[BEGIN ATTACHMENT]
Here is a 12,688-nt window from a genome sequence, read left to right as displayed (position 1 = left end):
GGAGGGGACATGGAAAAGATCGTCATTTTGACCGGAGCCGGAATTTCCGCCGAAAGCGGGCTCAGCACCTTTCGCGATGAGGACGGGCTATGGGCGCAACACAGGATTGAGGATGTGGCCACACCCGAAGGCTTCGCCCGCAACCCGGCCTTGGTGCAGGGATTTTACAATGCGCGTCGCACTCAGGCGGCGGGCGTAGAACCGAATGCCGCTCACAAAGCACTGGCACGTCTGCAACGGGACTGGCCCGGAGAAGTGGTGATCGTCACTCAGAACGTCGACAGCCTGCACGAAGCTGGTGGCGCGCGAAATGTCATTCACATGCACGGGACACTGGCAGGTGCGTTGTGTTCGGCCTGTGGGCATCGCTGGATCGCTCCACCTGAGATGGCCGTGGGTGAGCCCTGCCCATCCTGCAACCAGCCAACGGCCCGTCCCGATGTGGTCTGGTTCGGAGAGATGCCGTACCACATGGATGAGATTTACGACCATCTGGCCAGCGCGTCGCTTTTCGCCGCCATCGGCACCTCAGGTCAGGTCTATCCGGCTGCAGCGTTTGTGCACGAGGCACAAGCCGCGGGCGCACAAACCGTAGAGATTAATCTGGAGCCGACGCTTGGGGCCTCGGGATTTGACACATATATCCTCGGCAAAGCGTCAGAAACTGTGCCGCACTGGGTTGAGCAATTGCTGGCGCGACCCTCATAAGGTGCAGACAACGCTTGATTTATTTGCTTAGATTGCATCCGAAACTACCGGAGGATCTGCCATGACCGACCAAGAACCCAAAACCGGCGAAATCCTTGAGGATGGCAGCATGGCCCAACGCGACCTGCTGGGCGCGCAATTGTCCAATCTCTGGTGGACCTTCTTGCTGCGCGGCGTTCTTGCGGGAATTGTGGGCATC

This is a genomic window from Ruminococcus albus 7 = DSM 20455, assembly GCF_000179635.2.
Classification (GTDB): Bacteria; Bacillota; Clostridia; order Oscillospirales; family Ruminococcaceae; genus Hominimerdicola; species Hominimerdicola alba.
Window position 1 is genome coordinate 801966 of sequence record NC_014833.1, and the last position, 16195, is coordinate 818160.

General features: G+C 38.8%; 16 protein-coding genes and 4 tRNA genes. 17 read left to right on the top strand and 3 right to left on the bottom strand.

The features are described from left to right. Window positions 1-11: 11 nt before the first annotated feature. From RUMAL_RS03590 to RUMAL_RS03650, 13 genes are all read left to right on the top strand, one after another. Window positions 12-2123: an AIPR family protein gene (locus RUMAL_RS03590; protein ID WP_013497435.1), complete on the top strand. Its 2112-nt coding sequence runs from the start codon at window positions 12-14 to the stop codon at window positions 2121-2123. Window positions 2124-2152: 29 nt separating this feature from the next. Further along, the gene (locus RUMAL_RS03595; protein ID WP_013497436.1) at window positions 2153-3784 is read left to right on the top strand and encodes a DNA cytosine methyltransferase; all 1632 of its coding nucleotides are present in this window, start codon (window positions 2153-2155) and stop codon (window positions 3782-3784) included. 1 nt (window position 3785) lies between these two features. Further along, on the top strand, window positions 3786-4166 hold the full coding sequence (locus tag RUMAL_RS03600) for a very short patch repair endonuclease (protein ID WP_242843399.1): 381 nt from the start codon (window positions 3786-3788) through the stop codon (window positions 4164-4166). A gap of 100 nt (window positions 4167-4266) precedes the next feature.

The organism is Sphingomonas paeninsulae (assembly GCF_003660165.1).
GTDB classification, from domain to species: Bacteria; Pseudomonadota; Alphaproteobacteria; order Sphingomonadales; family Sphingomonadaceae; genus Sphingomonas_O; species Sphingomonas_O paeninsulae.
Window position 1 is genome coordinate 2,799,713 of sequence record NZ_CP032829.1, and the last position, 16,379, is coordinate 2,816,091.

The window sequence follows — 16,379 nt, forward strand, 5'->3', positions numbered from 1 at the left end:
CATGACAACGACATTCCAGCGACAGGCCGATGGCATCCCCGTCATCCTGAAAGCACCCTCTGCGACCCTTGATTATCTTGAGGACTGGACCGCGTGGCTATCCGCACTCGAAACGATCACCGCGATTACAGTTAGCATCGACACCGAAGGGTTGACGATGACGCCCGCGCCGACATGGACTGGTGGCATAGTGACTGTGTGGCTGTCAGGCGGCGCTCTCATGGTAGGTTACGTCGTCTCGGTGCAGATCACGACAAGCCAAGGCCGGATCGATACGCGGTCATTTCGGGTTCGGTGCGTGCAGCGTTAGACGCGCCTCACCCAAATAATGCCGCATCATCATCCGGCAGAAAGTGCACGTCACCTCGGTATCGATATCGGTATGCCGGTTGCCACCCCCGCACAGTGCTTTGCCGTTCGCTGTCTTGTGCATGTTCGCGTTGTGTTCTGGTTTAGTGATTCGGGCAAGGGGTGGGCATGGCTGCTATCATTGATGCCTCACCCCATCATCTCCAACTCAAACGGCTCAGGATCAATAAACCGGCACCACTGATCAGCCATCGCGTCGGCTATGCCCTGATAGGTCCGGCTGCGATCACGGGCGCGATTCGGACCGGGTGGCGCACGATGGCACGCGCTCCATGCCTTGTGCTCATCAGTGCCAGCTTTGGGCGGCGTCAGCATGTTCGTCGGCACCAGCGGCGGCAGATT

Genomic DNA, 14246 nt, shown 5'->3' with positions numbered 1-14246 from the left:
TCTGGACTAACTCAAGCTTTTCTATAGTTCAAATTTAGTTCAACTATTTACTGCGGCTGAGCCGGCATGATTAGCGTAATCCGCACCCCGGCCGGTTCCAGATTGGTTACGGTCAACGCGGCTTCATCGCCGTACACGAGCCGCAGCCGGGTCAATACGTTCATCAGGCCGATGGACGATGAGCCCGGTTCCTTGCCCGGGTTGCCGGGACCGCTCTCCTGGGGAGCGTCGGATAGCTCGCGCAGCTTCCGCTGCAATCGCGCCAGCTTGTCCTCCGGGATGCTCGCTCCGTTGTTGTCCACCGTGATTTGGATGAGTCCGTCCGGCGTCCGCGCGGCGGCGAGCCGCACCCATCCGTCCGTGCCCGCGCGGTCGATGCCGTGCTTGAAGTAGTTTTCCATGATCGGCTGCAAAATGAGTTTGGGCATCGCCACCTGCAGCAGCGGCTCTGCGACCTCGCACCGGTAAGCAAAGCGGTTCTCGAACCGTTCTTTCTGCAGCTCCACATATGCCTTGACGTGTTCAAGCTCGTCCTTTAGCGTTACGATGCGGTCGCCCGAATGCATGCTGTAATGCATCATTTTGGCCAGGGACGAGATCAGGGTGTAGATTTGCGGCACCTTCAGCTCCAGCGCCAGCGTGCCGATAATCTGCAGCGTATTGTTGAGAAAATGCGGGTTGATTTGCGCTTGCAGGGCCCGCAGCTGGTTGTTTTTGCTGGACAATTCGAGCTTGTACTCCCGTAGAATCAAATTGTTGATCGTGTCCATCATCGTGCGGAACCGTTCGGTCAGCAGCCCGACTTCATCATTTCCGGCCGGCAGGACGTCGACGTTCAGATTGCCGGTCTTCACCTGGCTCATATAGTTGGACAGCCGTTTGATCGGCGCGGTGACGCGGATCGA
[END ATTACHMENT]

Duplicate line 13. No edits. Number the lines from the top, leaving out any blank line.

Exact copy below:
Genomic DNA, 14246 nt, shown 5'->3' with positions numbered 1-14246 from the left: